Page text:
Core: Biology

Fertilization

JoVE 10907

During fertilization, an egg and sperm cell fuse to create a new diploid structure. In humans, the process occurs once the egg has been released from the ovary, and travels into the fallopian tubes. The process requires several key steps: 1) sperm present in the genital tract must locate the egg; 2) once there, sperm need to release enzymes to help them burrow through the protective zona pellucida of the egg; and 3) the membranes of a single sperm cell and egg must fuse, with the sperm releasing its contents—including its nucleus and centrosome—into the egg’s cytoplasm. If these steps are successful, the genetic material of the male and female gametes combine, and mitotic cell division commences, giving rise to a diploid embryo. The binding of the sperm and egg cell brings about various changes, among them the production of waves of calcium ions (Ca2+) pulsing through the egg cell. Such oscillations are initiated by sperm-egg fusion and result from both the release and uptake of endogenous Ca2+ in the endoplasmic reticulum of an egg cell and the simultaneous discharge and intake of such ions from the egg’s extracellular environment. Importantly, calcium signaling modifies the egg by causing vesicles, called cortical granules, that lay directly below its plasma membrane to release their contents into the open space bene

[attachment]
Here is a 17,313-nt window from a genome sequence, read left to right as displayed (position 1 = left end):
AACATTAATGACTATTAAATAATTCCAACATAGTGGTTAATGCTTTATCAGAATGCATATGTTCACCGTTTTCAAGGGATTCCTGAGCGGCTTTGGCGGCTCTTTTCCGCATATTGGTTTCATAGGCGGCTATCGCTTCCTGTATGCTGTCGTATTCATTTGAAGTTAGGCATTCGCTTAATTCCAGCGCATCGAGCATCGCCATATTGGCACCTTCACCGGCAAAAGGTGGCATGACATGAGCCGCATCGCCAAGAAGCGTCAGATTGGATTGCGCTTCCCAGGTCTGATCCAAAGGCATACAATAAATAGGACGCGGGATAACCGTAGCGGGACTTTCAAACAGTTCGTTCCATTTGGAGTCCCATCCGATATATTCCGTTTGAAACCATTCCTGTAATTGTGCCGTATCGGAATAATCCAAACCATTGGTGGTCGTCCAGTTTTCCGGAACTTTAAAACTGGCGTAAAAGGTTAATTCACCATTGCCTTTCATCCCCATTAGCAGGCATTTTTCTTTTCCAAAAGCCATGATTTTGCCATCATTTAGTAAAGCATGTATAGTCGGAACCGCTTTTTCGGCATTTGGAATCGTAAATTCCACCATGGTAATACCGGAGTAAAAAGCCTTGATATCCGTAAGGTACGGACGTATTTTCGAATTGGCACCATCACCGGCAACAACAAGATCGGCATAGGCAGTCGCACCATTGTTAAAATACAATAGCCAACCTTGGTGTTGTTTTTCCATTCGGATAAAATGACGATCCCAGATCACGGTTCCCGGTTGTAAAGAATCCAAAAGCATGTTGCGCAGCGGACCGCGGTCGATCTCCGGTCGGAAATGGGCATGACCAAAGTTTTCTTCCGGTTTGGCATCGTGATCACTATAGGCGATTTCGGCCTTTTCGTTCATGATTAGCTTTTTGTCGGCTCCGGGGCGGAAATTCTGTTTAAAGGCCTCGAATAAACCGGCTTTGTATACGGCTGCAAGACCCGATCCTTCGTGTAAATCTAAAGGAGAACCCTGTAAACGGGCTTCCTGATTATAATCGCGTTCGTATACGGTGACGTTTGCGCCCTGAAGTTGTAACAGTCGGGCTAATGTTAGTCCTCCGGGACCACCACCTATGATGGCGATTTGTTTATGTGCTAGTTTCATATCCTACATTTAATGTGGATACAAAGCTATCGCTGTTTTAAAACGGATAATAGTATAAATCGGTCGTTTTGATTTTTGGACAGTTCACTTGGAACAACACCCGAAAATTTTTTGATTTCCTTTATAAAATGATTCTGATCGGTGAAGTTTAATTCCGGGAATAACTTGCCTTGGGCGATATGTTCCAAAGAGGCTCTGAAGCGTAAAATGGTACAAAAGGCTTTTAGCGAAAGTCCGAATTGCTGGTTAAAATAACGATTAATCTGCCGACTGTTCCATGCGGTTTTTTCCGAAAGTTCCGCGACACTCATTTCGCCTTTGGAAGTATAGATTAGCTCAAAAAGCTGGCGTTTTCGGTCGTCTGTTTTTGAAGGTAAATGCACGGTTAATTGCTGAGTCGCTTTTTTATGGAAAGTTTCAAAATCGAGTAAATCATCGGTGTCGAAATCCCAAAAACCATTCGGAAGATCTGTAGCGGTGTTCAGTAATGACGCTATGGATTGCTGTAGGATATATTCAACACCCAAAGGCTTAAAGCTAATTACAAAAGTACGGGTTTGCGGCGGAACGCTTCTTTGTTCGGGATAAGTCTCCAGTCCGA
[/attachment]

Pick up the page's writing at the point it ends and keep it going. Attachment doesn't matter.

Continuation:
Core: Biology

Oogenesis

JoVE 10906

In human women, oogenesis produces one mature egg cell or ovum for every precursor cell that enters meiosis. This process differs in two unique ways from the equivalent procedure of spermatogenesis in males. First, meiotic divisions during oogenesis are asymmetric, meaning that a large oocyte (containing most of the cytoplasm) and minor polar body are produced as a result of meiosis I, and again following meiosis II. Since only oocytes will go on to form embryos if fertilized, this unequal distribution of cell contents ensures that there are enough cytoplasm and nutrients to nourish the early stages of development. Second, during oogenesis, meiosis “arrests” at two distinct points: once during embryonic growth and a second time during puberty. In mammals, oocytes are suspended in prophase I until sexual maturation, at which point meiosis I continues under hormonal influence until an egg precursor cell is released into a fallopian tube. At ovulation, the precursor exits the ovary and, only if fertilization occurs, is stimulated to complete meiosis II and form a complete egg. Defects during oogenesis can result in severe consequences. In particular, problems with chromosome segregation during either meiosis I or meiosis II may lead to an embryo being aneuploid, meaning that it contains an abnormal number of chromosomes. Increased age elevates a woman

 Core: Biology

Plant Diversity- Concept

JoVE 10598

From Water to Land

Kingdom Plantae first appeared about 410 million years ago as green algae transitioned from water to land. Though challenging, this transition benefited early colonizers in several ways. Initially, most living organisms (including plants and animals) were ocean dwelling, making aquatic environments crowded and highly competitive. In contrast, land was a relatively…

 Lab Bio

Introduction to Seed Plants

JoVE 11089